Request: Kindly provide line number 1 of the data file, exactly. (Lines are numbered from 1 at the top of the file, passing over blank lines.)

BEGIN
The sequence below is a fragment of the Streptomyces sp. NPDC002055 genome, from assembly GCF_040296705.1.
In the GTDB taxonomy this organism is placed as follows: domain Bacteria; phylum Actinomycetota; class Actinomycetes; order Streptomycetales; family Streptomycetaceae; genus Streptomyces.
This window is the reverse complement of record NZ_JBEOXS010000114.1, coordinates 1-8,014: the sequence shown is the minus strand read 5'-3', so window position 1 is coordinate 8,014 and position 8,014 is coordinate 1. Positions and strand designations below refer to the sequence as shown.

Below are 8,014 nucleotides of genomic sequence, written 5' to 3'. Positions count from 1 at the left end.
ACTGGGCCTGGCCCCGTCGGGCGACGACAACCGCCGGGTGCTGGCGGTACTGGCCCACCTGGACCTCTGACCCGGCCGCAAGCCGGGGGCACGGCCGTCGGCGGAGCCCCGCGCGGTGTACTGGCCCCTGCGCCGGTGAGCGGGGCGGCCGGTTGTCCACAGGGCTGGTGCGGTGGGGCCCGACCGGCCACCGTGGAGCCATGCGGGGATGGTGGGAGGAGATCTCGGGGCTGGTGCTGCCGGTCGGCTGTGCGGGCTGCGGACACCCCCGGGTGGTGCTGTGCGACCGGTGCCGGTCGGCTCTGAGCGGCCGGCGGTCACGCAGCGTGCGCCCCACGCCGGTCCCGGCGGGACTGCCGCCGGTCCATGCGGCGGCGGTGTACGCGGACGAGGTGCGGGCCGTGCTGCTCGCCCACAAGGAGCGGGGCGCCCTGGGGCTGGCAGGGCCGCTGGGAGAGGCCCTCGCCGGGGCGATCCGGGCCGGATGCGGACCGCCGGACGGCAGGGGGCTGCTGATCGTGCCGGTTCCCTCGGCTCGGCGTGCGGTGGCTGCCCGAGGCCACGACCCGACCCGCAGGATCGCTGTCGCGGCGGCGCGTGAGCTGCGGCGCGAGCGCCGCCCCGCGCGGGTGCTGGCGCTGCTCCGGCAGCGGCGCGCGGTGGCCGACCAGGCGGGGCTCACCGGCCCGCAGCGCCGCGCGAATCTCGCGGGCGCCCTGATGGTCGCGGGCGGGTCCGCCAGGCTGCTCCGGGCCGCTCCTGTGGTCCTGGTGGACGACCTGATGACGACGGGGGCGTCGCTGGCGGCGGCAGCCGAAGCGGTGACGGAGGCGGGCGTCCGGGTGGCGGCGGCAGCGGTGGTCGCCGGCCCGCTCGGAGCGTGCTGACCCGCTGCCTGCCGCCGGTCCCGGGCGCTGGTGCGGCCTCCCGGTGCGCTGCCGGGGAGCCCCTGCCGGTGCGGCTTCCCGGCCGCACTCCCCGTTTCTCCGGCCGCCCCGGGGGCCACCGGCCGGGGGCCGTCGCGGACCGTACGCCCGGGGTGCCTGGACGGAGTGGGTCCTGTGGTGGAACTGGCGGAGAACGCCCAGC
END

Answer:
The sequence below is a fragment of the Streptomyces sp. NPDC002055 genome, from assembly GCF_040296705.1.